New tax credit Featured

6:54am EDT August 30, 2002
 

On Dec. 21, 2000, the Community Renewal Tax Relief Act of 2000 was signed into law, providing $15 billion in tax incentives under the New Markets Tax Credit Program to help spur economic growth in new markets in urban and rural communities.

By making an equity investment in an eligible Community Development Entity (CDE), investors can receive a New Markets Tax Credit worth more than 30 percent of the amount invested over the life of the credit, in present value terms.

The program, overseen by the Community Development Financial Institutions Fund, was implemented because although markets in inner cities and distressed rural areas possess enormous untapped economic potential, growing businesses in these communities are unlikely to attract the attention of venture capitalists who generally work within their existing relationships and communities. CDEs can offer a lucrative incentive to invest in those areas.

Businesses apply for CDE certification by forming a subsidiary to apply for certification or by working with existing CDEs. Entities already certified as either a Community Development Financial Institution or a Specialized Small Business Investment Company only need to register, rather than apply for certification. Small businesses can visit www.cdfifund.gov to determine which entities in their area have received CDE designation.

To qualify, an entity must be a domestic corporation or partnership with a primary mission of serving or providing investment capital for low-income communities or persons, and that maintains accountability to residents through their representation on a governing or advisory board. CDEs may be nonprofit or for-profit, but only for-profits can provide tax credits to investors.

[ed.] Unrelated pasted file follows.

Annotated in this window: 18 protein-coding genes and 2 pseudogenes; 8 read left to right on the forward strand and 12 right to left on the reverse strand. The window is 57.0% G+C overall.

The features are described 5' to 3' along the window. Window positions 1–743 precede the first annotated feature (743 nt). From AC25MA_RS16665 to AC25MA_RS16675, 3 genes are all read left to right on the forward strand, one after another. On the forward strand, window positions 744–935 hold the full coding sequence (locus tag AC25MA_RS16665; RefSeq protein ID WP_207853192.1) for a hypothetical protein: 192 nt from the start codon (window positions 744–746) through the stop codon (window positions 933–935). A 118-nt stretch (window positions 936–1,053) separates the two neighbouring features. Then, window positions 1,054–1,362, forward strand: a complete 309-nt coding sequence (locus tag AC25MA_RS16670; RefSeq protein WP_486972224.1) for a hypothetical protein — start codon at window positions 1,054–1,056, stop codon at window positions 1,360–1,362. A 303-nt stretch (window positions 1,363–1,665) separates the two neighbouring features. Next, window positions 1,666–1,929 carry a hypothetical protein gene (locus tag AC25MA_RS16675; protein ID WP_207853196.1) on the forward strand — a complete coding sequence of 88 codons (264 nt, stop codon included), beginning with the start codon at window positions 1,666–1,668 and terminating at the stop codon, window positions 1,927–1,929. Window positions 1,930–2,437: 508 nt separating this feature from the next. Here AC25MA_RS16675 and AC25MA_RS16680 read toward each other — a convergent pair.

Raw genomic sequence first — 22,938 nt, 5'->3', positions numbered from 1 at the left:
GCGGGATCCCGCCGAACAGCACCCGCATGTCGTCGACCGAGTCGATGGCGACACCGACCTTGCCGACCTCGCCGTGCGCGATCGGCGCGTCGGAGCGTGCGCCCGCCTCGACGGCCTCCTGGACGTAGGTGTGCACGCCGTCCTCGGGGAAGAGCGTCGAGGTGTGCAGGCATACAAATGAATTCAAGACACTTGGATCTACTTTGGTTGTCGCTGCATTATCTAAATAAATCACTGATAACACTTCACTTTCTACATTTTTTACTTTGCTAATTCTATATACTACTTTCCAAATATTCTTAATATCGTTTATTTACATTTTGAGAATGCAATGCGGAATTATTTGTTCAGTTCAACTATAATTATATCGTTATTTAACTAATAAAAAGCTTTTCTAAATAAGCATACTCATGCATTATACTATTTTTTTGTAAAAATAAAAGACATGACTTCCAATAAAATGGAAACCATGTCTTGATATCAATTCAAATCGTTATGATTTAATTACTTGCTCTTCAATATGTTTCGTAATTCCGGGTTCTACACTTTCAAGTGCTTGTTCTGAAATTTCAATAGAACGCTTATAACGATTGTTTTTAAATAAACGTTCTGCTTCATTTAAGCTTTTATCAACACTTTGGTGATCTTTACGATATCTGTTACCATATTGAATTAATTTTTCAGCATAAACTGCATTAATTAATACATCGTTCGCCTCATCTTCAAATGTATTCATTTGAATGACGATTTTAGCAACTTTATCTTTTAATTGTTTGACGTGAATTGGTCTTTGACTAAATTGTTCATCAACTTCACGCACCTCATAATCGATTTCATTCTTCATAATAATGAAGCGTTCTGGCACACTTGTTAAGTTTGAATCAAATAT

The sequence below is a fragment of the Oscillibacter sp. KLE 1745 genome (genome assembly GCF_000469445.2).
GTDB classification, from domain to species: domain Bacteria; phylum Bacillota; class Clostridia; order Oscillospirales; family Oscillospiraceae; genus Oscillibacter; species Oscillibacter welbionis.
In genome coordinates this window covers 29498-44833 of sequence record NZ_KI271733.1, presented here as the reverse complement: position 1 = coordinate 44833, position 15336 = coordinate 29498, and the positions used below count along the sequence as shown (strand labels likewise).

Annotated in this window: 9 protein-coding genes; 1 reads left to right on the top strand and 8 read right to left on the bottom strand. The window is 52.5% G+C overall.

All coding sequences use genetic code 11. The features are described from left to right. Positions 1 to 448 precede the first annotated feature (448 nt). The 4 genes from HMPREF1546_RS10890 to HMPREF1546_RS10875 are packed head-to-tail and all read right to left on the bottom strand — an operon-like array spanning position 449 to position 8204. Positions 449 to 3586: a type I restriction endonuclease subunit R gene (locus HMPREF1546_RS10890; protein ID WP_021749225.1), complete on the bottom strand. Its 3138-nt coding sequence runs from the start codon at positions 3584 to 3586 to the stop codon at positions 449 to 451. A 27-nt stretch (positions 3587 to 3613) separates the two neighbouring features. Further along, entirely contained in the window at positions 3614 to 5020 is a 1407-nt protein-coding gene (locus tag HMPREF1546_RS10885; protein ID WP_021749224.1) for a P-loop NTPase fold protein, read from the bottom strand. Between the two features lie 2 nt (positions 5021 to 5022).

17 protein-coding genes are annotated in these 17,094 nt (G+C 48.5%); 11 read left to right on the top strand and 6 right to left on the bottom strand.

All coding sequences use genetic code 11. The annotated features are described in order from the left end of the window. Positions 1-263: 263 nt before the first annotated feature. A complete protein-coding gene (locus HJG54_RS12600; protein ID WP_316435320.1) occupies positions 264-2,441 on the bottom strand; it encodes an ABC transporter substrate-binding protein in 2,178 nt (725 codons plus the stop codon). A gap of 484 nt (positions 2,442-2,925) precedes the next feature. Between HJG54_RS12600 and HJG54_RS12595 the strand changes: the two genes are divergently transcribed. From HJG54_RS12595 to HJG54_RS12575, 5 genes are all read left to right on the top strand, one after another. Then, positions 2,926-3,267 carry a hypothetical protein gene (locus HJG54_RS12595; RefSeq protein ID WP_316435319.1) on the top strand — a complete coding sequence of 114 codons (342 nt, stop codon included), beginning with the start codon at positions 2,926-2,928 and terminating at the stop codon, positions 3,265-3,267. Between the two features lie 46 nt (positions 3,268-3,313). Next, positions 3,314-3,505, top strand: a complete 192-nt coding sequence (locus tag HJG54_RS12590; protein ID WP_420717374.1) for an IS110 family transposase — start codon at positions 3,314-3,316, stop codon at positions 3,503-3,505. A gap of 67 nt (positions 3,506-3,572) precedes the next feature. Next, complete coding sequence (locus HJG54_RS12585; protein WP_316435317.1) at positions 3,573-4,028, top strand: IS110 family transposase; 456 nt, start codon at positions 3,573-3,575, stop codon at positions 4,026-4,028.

The entity must also explain how it will maintain accountability through the board -- how board members will be selected, how often it will meet and solicit feedback from residents of low-income communities, etc. The accountability requirement allows residents and business owners to be heard in the development of their communities.

Once an entity is certified, it may apply for an allocation of credits that it can make available to investors. The administrators at the fund say the allocation application process will be competitive. Once a CDE receives and issues credits to investors, investors receive a tax credit equal to a percentage of the cash paid to the CDE. These investments are transferable to other qualified investors.

The credit is available for seven years, unless a CDE ceases to be qualified, the proceeds of the investment cease to be used as required or the investment is redeemed by the CDE. These are called recapture events, and carry severe penalties.

As of June 20, 2002, there were 11 entities certified to offer tax incentives for investments in low-income communities in Ohio. These entities provide businesses in low-income areas with additional financing options.

The New Market Tax Credit Program is an excellent vehicle for providing low-risk investment opportunities and infusing capital into areas that are often overlooked. Small businesses, particularly those with significant operations in inner cities or distressed rural areas, should strongly consider seeking help from their CDEs. Renee C. Khoury is an attorney with the Columbus office of Vorys, Sater, Seymour and Pease LLP, tax group, (614) 464-6400.